Robert Eggers has established a reputation for making films informed by exacting historical research. In both The Witch and last year’s The Lighthouse, his characters speak in period appropriate English, understand their worlds through alien-seeming psychology, and inhabit places laboriously constructed to recreate centuries-old architecture. In an effort to put all this work to the test, Little White Lies’ Adam Woodward spoke to Chris Foulds, a former lighthouse keeper, about just how true to life Eggers’ latest film really is. In the process, he learned that not only is The Lighthouse mostly accurate in its depiction of the lonely, maddening job, but that it gets one important detail exactly right: Seagulls are, in fact, terrifying, murderous assholes.
Foulds, who was “posted to 32 different locations around Britain” during his quarter century as a lighthouse keeper throughout the 1970s and ‘80s, has a lot of interesting stories about his former career. While recounting how the wild drinking and intense cabin fever from his own experience were replicated in The Lighthouse, Foulds touches on the closest thing the movie has to an outright villain. “I remember the one keeper who came back one day and a gull had drawn blood diving at him,” he says. “Scoured his scalp.”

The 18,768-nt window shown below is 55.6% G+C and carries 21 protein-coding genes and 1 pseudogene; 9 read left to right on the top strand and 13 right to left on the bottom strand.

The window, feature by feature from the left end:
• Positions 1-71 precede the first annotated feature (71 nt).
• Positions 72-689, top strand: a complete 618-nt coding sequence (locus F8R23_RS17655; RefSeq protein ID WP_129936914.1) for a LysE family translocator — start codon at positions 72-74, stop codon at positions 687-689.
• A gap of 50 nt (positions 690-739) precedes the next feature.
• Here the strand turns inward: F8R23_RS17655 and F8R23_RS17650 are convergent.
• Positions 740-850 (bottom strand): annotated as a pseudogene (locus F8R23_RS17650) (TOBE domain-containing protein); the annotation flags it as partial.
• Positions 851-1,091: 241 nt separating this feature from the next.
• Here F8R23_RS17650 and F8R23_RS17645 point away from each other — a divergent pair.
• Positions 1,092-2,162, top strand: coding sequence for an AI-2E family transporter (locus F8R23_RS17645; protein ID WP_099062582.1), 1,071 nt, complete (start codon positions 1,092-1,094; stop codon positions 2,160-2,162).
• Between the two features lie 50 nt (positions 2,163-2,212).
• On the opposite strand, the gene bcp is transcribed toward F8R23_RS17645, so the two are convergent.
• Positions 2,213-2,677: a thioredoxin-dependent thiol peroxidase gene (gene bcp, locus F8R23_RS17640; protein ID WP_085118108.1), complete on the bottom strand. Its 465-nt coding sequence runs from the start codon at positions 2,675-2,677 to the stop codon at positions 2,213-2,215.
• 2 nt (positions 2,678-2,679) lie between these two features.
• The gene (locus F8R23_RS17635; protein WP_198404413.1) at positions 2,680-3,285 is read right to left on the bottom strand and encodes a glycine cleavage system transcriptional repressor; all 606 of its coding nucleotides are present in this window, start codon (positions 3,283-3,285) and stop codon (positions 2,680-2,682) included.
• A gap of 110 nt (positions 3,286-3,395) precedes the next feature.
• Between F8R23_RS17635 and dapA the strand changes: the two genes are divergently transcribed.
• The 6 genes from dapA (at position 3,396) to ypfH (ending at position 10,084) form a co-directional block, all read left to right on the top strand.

“Other birds like terns could be nasty, but seagulls would dive-bomb you and crap on you and all sorts,” Foulds continues, before adding that, in a little bit of payback, “we used to collect seagulls’ eggs and make omelettes.”
When it comes to non-bird-related aspects of the film, Foulds praises “the camerawork” recreating “the atmospheric feel of these dingy rooms”; the “brilliant” uniforms; how “silly” things get when keepers “get on to the booze”; and Willem Dafoe and Robert Pattinson’s ability to channel “the characteristics and psychology of being a lighthouse keeper, especially the isolation.” He mentions, though, that other parts of the movie don’t reflect his experiences quite as well, like the coal-fired engine in the movie not requiring “three men working shifts” to operate and that “no lighthouse authority would let a station be in such shit order as that” since so many keepers were “ex-seafarers” who are “very tidy, meticulous people.”
Generally, though, Foulds thinks Eggers did a good job replicating a keeper’s lifestyle. Check out the rest of the piece for further details—but be sure not to forget to monitor your surroundings while you’re reading, lest a seagull catch you unawares and swoop down to rip your face up with its talons or poop on your head.
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